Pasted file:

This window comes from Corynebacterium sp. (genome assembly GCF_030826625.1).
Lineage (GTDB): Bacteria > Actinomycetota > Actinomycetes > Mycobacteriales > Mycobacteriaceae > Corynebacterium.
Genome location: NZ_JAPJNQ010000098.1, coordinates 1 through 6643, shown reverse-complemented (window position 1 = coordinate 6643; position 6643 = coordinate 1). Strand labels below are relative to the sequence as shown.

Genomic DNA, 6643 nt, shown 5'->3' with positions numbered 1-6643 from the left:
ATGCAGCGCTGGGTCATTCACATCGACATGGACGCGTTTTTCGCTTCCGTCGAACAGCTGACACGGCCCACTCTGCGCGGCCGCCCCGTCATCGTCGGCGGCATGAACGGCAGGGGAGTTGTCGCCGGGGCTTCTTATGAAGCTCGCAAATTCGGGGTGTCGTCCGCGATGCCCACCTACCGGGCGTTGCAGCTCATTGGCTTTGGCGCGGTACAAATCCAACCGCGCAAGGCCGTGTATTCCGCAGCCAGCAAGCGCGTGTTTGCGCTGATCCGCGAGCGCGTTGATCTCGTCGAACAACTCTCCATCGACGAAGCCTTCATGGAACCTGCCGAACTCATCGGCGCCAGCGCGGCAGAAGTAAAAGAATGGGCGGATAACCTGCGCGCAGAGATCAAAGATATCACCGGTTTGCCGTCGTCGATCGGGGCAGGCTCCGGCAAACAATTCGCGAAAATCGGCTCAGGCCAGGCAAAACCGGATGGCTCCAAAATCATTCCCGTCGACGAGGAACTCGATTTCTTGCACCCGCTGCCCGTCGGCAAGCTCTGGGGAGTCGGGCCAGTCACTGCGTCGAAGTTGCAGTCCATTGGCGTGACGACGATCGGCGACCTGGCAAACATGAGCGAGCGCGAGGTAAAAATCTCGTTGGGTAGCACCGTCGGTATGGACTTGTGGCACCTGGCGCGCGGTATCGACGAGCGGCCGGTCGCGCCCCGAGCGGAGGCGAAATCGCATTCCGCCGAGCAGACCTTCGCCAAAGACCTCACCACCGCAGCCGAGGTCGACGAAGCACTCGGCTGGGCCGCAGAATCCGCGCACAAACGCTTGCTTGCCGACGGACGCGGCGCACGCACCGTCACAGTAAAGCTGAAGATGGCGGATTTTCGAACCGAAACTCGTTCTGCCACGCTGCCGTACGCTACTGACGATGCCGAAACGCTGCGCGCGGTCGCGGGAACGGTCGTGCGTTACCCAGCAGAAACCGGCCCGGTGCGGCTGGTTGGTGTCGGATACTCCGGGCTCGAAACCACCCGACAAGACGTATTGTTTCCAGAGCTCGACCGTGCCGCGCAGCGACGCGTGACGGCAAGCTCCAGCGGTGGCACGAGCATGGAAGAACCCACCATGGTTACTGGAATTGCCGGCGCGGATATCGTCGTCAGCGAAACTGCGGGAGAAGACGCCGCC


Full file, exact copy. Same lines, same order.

This window comes from Corynebacterium sp. (genome assembly GCF_030826625.1).
Lineage (GTDB): Bacteria > Actinomycetota > Actinomycetes > Mycobacteriales > Mycobacteriaceae > Corynebacterium.
Genome location: NZ_JAPJNQ010000098.1, coordinates 1 through 6643, shown reverse-complemented (window position 1 = coordinate 6643; position 6643 = coordinate 1). Strand labels below are relative to the sequence as shown.

Genomic DNA, 6643 nt, shown 5'->3' with positions numbered 1-6643 from the left:
ATGCAGCGCTGGGTCATTCACATCGACATGGACGCGTTTTTCGCTTCCGTCGAACAGCTGACACGGCCCACTCTGCGCGGCCGCCCCGTCATCGTCGGCGGCATGAACGGCAGGGGAGTTGTCGCCGGGGCTTCTTATGAAGCTCGCAAATTCGGGGTGTCGTCCGCGATGCCCACCTACCGGGCGTTGCAGCTCATTGGCTTTGGCGCGGTACAAATCCAACCGCGCAAGGCCGTGTATTCCGCAGCCAGCAAGCGCGTGTTTGCGCTGATCCGCGAGCGCGTTGATCTCGTCGAACAACTCTCCATCGACGAAGCCTTCATGGAACCTGCCGAACTCATCGGCGCCAGCGCGGCAGAAGTAAAAGAATGGGCGGATAACCTGCGCGCAGAGATCAAAGATATCACCGGTTTGCCGTCGTCGATCGGGGCAGGCTCCGGCAAACAATTCGCGAAAATCGGCTCAGGCCAGGCAAAACCGGATGGCTCCAAAATCATTCCCGTCGACGAGGAACTCGATTTCTTGCACCCGCTGCCCGTCGGCAAGCTCTGGGGAGTCGGGCCAGTCACTGCGTCGAAGTTGCAGTCCATTGGCGTGACGACGATCGGCGACCTGGCAAACATGAGCGAGCGCGAGGTAAAAATCTCGTTGGGTAGCACCGTCGGTATGGACTTGTGGCACCTGGCGCGCGGTATCGACGAGCGGCCGGTCGCGCCCCGAGCGGAGGCGAAATCGCATTCCGCCGAGCAGACCTTCGCCAAAGACCTCACCACCGCAGCCGAGGTCGACGAAGCACTCGGCTGGGCCGCAGAATCCGCGCACAAACGCTTGCTTGCCGACGGACGCGGCGCACGCACCGTCACAGTAAAGCTGAAGATGGCGGATTTTCGAACCGAAACTCGTTCTGCCACGCTGCCGTACGCTACTGACGATGCCGAAACGCTGCGCGCGGTCGCGGGAACGGTCGTGCGTTACCCAGCAGAAACCGGCCCGGTGCGGCTGGTTGGTGTCGGATACTCCGGGCTCGAAACCACCCGACAAGACGTATTGTTTCCAGAGCTCGACCGTGCCGCGCAGCGACGCGTGACGGCAAGCTCCAGCGGTGGCACGAGCATGGAAGAACCCACCATGGTTACTGGAATTGCCGGCGCGGATATCGTCGTCAGCGAAACTGCGGGAGAAGACGCCGCC